Total Ozone Mapping Spectrometer (TOMS)
provided by NASA
Total Ozone Mapping Spectrometer (TOMS) is an optical sensor to measure the
albedo of the earth's atmosphere at six narrow spectral bands. The total ozone
content is interrelated with changes of solar radiation in the near ultraviolet
wavelengths so that the spatial distribution of the total ozone can be inferred
by observing several near UV bands. In addition, the TOMS observation data can
be used to make quantitative estimates of sulfur dioxide gases in the near UV
The FOV of TOMS is 3 x 3 degrees (swath width : 42 x 42km) and its scanning
angle is +/- 55.5 degrees (approx. 2,800km of the ground surface) along the
track. This wide swath width can cover the entire earth surface in a day.
The primary object of TOMS is to collect data of the global ozone content and
sulfur dioxide continuously. Combined with monitoring of ozone depletion in the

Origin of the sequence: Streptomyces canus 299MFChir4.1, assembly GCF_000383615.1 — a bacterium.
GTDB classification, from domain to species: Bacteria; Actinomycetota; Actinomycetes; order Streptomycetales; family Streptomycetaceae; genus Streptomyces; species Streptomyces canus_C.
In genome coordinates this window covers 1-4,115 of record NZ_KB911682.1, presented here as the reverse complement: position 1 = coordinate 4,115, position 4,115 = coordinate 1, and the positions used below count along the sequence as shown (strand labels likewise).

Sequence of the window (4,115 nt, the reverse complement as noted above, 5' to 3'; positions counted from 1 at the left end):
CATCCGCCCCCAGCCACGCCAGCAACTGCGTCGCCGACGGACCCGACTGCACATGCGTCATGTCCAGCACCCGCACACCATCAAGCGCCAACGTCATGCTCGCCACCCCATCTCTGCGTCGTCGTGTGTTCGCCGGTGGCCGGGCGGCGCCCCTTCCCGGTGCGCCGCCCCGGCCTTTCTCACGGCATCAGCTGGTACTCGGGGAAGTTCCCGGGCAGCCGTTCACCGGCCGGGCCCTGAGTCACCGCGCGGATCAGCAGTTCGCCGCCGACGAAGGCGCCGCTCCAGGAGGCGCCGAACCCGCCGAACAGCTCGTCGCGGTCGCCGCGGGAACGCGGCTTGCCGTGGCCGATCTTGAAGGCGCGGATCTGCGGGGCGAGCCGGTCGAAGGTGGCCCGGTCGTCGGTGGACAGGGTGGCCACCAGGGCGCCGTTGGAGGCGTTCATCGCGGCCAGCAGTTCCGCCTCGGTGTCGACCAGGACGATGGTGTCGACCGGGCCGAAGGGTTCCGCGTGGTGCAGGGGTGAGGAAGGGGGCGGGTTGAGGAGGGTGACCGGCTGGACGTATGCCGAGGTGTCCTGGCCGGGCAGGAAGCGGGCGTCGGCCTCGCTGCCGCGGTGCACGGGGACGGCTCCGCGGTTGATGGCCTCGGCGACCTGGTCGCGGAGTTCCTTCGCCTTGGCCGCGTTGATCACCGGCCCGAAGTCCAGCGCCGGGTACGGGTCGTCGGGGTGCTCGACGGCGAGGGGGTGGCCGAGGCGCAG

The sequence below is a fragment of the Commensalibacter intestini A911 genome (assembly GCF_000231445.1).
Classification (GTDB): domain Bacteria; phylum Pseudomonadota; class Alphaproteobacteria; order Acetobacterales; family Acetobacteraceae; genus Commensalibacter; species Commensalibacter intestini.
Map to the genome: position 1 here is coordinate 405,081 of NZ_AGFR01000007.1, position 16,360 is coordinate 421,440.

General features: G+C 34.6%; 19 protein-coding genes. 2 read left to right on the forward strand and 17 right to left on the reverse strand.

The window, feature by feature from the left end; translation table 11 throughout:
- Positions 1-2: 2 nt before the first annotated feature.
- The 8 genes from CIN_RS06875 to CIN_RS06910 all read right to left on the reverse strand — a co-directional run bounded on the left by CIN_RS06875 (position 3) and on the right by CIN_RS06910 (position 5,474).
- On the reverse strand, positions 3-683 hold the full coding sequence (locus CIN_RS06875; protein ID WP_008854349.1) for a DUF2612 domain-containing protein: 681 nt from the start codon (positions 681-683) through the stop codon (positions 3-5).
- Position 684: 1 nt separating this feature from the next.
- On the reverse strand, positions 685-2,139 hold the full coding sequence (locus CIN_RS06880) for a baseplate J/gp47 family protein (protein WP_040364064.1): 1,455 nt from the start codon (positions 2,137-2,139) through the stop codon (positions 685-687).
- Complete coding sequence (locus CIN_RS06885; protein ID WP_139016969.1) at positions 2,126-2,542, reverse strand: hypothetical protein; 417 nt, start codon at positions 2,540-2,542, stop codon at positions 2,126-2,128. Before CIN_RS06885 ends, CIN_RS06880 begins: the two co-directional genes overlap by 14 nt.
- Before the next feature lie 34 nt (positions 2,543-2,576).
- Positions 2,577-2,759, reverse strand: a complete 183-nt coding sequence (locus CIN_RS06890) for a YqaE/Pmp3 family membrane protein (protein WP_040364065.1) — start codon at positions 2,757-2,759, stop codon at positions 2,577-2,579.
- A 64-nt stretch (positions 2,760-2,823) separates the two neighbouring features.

south pole, which has been recently addressed as one of immediate environmental
issues, and changes of ozone content after implementation of CFC Protocol, the
data can be used for the quantitative analysis of factors related to the ozone
issues and the potential effects of volcanic eruptions on climatic changes.
Configuration and Function of Sensor
TOMS consists of optical subsystem, electrical subsystem and driving subsystem.
|TOMS optical system
The scan mirror observes the earth target along cross track direction, and first
focuses sun light on the right side of a collimator. The spectrum, using
holographic grating, is focused on the other side of the collimator and
converted to the electrical signals via optoelectronic amplifier in the focal
plan. Each spectrum is focused on the focal plan via Slit Plates and Chopper.
The TOMS observation data will be calibrated by using one of three diffusers.
The alternative use is to evaluate degradation of the diffuser by solar
radiation. TOMS can also calibrate by using mercury phosphor and wavelength
calibration is made by using a reflectance calibrator.
Earth Observation Research Center
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Last Update: 5 Febrary 1998